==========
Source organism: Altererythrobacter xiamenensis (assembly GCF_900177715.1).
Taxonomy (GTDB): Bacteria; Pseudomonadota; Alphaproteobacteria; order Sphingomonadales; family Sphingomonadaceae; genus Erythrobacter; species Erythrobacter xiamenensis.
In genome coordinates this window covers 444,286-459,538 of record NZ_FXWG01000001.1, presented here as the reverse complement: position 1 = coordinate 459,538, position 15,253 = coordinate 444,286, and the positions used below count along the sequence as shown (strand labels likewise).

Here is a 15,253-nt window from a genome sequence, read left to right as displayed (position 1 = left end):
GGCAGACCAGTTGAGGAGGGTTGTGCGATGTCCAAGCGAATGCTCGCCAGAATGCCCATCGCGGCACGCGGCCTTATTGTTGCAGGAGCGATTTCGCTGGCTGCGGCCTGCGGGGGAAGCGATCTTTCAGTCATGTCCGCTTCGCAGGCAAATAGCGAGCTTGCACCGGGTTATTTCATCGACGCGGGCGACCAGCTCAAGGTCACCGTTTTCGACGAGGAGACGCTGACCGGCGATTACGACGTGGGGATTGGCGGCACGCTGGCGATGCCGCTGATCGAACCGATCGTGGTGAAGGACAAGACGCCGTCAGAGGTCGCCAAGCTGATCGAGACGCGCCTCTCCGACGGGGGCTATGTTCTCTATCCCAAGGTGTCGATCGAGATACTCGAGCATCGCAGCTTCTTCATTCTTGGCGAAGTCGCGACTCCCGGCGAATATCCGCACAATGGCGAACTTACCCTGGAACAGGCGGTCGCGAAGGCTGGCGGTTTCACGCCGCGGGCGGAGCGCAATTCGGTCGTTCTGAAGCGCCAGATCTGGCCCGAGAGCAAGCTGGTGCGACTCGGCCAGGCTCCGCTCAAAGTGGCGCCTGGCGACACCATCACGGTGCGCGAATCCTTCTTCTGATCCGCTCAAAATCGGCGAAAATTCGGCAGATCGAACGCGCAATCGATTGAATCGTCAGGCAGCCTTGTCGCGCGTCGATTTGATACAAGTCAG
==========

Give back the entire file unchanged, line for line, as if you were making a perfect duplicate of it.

Source organism: Altererythrobacter xiamenensis (assembly GCF_900177715.1).
Taxonomy (GTDB): Bacteria; Pseudomonadota; Alphaproteobacteria; order Sphingomonadales; family Sphingomonadaceae; genus Erythrobacter; species Erythrobacter xiamenensis.
In genome coordinates this window covers 444,286-459,538 of record NZ_FXWG01000001.1, presented here as the reverse complement: position 1 = coordinate 459,538, position 15,253 = coordinate 444,286, and the positions used below count along the sequence as shown (strand labels likewise).

Here is a 15,253-nt window from a genome sequence, read left to right as displayed (position 1 = left end):
GGCAGACCAGTTGAGGAGGGTTGTGCGATGTCCAAGCGAATGCTCGCCAGAATGCCCATCGCGGCACGCGGCCTTATTGTTGCAGGAGCGATTTCGCTGGCTGCGGCCTGCGGGGGAAGCGATCTTTCAGTCATGTCCGCTTCGCAGGCAAATAGCGAGCTTGCACCGGGTTATTTCATCGACGCGGGCGACCAGCTCAAGGTCACCGTTTTCGACGAGGAGACGCTGACCGGCGATTACGACGTGGGGATTGGCGGCACGCTGGCGATGCCGCTGATCGAACCGATCGTGGTGAAGGACAAGACGCCGTCAGAGGTCGCCAAGCTGATCGAGACGCGCCTCTCCGACGGGGGCTATGTTCTCTATCCCAAGGTGTCGATCGAGATACTCGAGCATCGCAGCTTCTTCATTCTTGGCGAAGTCGCGACTCCCGGCGAATATCCGCACAATGGCGAACTTACCCTGGAACAGGCGGTCGCGAAGGCTGGCGGTTTCACGCCGCGGGCGGAGCGCAATTCGGTCGTTCTGAAGCGCCAGATCTGGCCCGAGAGCAAGCTGGTGCGACTCGGCCAGGCTCCGCTCAAAGTGGCGCCTGGCGACACCATCACGGTGCGCGAATCCTTCTTCTGATCCGCTCAAAATCGGCGAAAATTCGGCAGATCGAACGCGCAATCGATTGAATCGTCAGGCAGCCTTGTCGCGCGTCGATTTGATACAAGTCAG